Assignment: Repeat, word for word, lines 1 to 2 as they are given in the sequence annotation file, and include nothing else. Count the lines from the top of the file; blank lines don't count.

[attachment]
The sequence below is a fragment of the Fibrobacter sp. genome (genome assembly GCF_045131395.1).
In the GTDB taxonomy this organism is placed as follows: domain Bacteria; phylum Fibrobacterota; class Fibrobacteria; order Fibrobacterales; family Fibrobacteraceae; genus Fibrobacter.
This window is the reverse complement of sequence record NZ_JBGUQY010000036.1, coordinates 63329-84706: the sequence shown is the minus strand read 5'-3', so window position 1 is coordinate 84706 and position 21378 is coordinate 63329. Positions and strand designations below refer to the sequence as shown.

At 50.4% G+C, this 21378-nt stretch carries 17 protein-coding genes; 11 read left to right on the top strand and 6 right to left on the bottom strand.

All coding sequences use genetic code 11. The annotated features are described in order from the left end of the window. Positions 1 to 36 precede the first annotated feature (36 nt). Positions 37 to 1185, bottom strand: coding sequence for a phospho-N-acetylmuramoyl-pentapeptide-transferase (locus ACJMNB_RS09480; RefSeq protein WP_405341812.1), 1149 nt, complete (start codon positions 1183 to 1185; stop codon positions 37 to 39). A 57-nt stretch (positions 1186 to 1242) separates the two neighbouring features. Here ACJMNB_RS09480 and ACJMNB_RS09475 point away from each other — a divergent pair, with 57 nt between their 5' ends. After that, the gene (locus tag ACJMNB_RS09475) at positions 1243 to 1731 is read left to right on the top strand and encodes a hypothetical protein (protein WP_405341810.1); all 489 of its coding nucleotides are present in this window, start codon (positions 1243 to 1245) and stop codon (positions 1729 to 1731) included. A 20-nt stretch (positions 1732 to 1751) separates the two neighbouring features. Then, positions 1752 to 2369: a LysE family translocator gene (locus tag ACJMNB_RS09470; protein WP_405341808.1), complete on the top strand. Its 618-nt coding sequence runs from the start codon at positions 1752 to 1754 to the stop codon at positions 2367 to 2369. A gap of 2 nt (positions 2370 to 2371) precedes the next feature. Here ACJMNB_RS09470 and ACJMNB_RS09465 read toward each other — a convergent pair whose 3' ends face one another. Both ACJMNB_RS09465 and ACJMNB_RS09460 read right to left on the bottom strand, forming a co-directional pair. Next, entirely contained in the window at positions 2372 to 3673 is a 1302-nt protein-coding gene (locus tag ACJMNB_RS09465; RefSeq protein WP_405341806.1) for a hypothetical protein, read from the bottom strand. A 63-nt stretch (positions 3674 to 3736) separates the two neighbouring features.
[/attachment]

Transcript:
The sequence below is a fragment of the Fibrobacter sp. genome (genome assembly GCF_045131395.1).
In the GTDB taxonomy this organism is placed as follows: domain Bacteria; phylum Fibrobacterota; class Fibrobacteria; order Fibrobacterales; family Fibrobacteraceae; genus Fibrobacter.